A. General Statements:
The copper deposits were encountered at several areas in Eastern Desert, such as Abu Swayel, Hamash, Um Samuki, Gabbro Akarm and
El Geneina El Gharbia.
1. Abu Swayel copper:
The most of the copper-Nickel occurrences known in Egypt were discovered and exploited by ancient Egyptians thousands of years ago in the location called Abu Swayel. It should be noted that Abu Swayel also has been spelled Abu Sweil. The Abu Swayel area occurrence in south eastern desert lies some 185 km south east of Aswan, and is located at latitudes 22º 47' N and longitude 33º38' E (Fig.1) show the location of studied area in Egypt , (Fig.2) show the location of studied area in Wadi Allaqi, (Fig.3) show the studied area (Abu Swayel). Abu Swayel is considered one of the most important copper occurrences in the Egyptian basement rocks. In 1902, a mining company explored and evaluated the copper occurrences there and since then many other geologic groups and companies have investigated in area. At the north eastern corner of Abu Swayel there are some relatively high hills, and at the south western corner there is a low country in prevailing, while in between lies a moderately hilly country. The only elevation point established by the survey Dept. in the area is that of Urf Um Shilman with an elevation of 389m above sea level.
According to the geosynclinal model, the oldest rocks at the greater Abu Swayel area are represented by thick geosynclinal flysch sediments which have been invaded by main geosynclinal volcanics in thick sheets of varied composition. The geosynclinal sediments and volcanics have been subjected by folding, and metamorphism within amphibolite facies.
The Greater Abu Swayel area is covered by basement rocks cut by Wadis filled with Quaternary alluvium. The basement rocks are ranging in age from the Precambrian to the cretaceous. Some minor igneous bodies may be even younger than the proved granite bodies’ of late Cretaceous age.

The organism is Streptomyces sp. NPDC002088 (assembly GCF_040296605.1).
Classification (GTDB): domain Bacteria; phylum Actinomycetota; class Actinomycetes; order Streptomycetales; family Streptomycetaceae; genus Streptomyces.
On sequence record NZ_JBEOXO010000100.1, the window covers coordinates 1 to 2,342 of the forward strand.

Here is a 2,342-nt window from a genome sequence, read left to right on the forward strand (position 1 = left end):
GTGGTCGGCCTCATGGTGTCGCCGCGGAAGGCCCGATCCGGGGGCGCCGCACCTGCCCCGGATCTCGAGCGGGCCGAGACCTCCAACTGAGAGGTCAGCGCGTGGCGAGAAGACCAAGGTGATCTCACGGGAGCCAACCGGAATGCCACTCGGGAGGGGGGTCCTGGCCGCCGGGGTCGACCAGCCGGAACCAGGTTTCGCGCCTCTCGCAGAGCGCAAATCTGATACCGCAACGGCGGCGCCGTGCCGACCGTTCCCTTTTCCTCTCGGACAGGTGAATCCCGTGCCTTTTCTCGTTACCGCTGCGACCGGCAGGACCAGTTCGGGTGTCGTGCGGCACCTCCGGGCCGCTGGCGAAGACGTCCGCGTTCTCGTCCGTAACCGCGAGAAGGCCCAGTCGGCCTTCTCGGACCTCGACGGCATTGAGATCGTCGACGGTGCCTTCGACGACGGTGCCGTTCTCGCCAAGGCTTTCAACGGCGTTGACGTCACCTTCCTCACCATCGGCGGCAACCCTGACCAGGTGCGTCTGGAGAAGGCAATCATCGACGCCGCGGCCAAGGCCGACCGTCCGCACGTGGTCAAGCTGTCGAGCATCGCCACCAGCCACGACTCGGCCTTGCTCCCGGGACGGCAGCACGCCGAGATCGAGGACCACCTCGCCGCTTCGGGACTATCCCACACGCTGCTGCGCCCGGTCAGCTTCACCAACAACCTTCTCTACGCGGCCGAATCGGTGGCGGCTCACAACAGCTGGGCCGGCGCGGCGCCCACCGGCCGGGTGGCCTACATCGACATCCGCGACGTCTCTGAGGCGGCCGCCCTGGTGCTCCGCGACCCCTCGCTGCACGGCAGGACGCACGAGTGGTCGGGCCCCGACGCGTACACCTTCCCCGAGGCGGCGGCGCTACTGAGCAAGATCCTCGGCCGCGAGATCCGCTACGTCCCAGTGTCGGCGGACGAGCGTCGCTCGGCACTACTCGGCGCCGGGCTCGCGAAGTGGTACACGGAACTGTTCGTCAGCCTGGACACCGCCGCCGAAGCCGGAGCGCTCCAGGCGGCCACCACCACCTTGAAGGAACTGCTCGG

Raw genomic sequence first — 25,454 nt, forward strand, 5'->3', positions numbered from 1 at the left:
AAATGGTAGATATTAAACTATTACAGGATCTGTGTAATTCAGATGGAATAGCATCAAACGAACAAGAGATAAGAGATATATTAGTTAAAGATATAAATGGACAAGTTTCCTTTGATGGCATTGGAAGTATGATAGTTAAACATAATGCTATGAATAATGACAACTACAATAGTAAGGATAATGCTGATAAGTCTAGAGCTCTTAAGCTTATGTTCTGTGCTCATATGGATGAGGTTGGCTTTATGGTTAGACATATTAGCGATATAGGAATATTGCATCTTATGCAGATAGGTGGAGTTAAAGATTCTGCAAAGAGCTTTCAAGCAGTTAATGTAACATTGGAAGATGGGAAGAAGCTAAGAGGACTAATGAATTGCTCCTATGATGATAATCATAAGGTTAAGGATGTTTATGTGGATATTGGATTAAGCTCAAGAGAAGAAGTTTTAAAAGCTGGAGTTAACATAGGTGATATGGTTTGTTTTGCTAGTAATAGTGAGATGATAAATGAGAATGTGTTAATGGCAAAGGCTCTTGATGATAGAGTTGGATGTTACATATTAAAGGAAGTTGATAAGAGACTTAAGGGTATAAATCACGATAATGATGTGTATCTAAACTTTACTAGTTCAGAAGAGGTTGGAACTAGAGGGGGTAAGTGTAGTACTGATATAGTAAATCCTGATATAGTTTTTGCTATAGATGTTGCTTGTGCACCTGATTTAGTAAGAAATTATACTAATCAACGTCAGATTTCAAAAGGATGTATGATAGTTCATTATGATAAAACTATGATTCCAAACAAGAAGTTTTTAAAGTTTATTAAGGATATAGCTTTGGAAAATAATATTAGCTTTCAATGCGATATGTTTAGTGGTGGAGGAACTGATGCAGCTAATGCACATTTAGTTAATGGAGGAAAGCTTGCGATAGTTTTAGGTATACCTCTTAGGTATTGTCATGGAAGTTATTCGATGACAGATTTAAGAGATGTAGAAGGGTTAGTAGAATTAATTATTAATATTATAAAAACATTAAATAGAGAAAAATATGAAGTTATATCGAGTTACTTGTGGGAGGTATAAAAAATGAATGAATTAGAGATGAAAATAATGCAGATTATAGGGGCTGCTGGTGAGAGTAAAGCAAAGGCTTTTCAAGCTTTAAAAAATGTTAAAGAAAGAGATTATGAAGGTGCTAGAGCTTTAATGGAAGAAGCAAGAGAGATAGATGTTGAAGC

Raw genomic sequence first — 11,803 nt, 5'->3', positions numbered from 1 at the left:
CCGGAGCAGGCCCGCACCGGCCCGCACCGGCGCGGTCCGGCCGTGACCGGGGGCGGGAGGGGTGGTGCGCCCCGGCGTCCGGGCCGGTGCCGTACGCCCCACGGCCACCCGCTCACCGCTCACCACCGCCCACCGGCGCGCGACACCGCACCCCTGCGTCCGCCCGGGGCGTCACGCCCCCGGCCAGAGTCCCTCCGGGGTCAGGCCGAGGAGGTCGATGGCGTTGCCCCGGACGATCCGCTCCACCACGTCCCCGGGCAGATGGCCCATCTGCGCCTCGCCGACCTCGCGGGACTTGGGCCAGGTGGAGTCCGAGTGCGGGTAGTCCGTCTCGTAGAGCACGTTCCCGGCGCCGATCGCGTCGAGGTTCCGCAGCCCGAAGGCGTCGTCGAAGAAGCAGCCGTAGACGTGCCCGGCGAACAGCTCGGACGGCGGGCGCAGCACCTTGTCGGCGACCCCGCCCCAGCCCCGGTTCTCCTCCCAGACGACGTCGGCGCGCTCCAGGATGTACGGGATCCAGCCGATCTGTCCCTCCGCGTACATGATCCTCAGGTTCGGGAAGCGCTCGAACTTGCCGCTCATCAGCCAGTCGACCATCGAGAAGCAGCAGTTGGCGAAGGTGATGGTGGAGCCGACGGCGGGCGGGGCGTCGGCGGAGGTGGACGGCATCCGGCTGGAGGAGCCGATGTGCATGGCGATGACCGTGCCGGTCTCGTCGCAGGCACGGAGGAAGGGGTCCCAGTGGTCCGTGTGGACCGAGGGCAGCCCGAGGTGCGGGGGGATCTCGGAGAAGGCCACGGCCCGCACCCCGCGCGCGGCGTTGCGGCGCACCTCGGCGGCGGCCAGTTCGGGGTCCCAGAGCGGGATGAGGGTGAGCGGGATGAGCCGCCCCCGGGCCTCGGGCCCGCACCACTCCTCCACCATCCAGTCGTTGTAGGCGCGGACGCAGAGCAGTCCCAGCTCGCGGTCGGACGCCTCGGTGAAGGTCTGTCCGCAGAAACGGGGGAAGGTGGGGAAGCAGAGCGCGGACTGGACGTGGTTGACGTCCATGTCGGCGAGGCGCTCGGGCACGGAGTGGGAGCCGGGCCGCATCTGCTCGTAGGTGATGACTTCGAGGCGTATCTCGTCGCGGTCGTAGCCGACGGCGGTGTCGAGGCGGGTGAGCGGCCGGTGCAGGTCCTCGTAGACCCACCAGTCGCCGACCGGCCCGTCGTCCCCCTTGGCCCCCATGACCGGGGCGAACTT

The earliest basement rocks are represented by geosynclinal sediments and volcanics eventually metamorphosed to give rise to many types of metamorphic rocks. These were intruded by various types of granites represented by plagioclase granite, graphic microgranite, whitish biotite granite, pink biotite granite, yellow muscovite granite and red muscovite granite. Fractures produced during and after the emplacement of granites.
Granites were occupied by dykes and veins of variable sequence and composition. Later tectonic events extending through the Phanerozoic produced other fracture systems which have been occasionally used as channels for igneous activity. The wadis are filled with gravels and sands which are generally formed by the weathering of the previously mentioned basement rocks.
2. Other occurrences:
· El Geneina copper occurrence:
A gossan with copper and nickel secondary minerals was discovered in 1973 during a geochemical exploration program undertaken by the Aswan Mineral Survey Project. Detailed study of the area, including some shallow diamond core drilling, showed that it is an occurrence with no economic potential (Garson and Fredrickson 1975).
Malachite [Cu2CO3 (OH)2], and Garnierite [(Ni, Mg)3 Si2O8 (OH)4] – stained gossans are associated with thrust slices of mafic- ultramafic rocks that include peridotite, pyroxenite and gabbros. Fresh ore minerals are represented mainly by Pyrite FeS2, Pyrrhotite [Fe1-xS], Chalcopyrite (CuFeS2) and Pentlandite (Fe, Ni)9 S8. (Fig.4)
· Gabbro Akarem copper: